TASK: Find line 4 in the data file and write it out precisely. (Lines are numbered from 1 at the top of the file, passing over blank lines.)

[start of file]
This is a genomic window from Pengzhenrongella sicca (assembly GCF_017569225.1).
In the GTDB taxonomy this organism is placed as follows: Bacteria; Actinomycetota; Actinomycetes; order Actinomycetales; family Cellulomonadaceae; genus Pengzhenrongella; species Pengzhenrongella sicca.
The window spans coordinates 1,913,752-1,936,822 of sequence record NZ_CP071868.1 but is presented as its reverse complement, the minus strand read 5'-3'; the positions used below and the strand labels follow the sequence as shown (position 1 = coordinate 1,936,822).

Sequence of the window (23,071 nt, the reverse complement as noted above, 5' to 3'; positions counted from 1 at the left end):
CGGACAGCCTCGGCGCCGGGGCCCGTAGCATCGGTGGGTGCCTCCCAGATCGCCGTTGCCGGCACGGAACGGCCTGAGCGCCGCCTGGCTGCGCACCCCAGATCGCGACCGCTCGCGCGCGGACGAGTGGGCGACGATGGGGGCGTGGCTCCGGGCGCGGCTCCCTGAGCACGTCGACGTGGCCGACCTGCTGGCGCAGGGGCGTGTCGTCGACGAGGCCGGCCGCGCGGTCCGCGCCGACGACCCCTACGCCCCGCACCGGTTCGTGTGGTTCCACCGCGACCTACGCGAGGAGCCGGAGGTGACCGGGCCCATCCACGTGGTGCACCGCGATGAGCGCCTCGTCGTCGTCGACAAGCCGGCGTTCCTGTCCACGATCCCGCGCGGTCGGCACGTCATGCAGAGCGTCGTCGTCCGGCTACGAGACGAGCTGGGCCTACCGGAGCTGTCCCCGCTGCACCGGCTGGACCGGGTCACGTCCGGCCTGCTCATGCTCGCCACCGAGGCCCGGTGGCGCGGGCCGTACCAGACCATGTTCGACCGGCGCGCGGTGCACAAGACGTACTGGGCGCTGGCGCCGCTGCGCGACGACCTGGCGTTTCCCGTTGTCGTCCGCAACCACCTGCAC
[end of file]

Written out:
Sequence of the window (23,071 nt, the reverse complement as noted above, 5' to 3'; positions counted from 1 at the left end):